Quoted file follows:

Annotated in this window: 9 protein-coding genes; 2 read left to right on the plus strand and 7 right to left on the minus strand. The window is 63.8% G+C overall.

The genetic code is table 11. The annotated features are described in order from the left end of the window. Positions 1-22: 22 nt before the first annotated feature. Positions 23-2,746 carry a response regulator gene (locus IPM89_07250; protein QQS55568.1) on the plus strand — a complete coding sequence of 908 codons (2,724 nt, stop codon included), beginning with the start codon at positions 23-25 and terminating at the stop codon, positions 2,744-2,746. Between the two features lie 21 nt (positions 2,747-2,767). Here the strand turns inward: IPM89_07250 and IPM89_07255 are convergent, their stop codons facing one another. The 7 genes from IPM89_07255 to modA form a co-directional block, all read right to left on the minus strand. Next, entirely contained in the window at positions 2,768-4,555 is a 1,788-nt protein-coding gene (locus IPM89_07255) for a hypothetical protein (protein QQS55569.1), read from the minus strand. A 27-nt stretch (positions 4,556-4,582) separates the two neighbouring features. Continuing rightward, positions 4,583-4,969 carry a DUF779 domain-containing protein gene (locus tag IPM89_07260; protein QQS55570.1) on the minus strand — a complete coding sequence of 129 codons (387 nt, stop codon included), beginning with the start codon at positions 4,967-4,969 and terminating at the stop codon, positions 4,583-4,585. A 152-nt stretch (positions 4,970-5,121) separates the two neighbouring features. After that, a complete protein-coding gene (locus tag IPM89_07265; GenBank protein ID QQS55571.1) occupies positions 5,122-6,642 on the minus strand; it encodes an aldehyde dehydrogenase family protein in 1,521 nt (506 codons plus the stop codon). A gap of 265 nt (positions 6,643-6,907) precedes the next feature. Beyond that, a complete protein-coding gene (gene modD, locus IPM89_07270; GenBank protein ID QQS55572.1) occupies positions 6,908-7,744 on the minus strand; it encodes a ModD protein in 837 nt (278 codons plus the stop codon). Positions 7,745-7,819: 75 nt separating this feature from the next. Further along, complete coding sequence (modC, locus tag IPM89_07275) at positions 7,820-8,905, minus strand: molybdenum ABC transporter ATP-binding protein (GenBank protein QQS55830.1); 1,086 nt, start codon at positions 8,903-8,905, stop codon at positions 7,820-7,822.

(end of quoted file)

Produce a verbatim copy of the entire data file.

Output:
Annotated in this window: 9 protein-coding genes; 2 read left to right on the plus strand and 7 right to left on the minus strand. The window is 63.8% G+C overall.

The genetic code is table 11. The annotated features are described in order from the left end of the window. Positions 1-22: 22 nt before the first annotated feature. Positions 23-2,746 carry a response regulator gene (locus IPM89_07250; protein QQS55568.1) on the plus strand — a complete coding sequence of 908 codons (2,724 nt, stop codon included), beginning with the start codon at positions 23-25 and terminating at the stop codon, positions 2,744-2,746. Between the two features lie 21 nt (positions 2,747-2,767). Here the strand turns inward: IPM89_07250 and IPM89_07255 are convergent, their stop codons facing one another. The 7 genes from IPM89_07255 to modA form a co-directional block, all read right to left on the minus strand. Next, entirely contained in the window at positions 2,768-4,555 is a 1,788-nt protein-coding gene (locus IPM89_07255) for a hypothetical protein (protein QQS55569.1), read from the minus strand. A 27-nt stretch (positions 4,556-4,582) separates the two neighbouring features. Continuing rightward, positions 4,583-4,969 carry a DUF779 domain-containing protein gene (locus tag IPM89_07260; protein QQS55570.1) on the minus strand — a complete coding sequence of 129 codons (387 nt, stop codon included), beginning with the start codon at positions 4,967-4,969 and terminating at the stop codon, positions 4,583-4,585. A 152-nt stretch (positions 4,970-5,121) separates the two neighbouring features. After that, a complete protein-coding gene (locus tag IPM89_07265; GenBank protein ID QQS55571.1) occupies positions 5,122-6,642 on the minus strand; it encodes an aldehyde dehydrogenase family protein in 1,521 nt (506 codons plus the stop codon). A gap of 265 nt (positions 6,643-6,907) precedes the next feature. Beyond that, a complete protein-coding gene (gene modD, locus IPM89_07270; GenBank protein ID QQS55572.1) occupies positions 6,908-7,744 on the minus strand; it encodes a ModD protein in 837 nt (278 codons plus the stop codon). Positions 7,745-7,819: 75 nt separating this feature from the next. Further along, complete coding sequence (modC, locus tag IPM89_07275) at positions 7,820-8,905, minus strand: molybdenum ABC transporter ATP-binding protein (GenBank protein QQS55830.1); 1,086 nt, start codon at positions 8,903-8,905, stop codon at positions 7,820-7,822.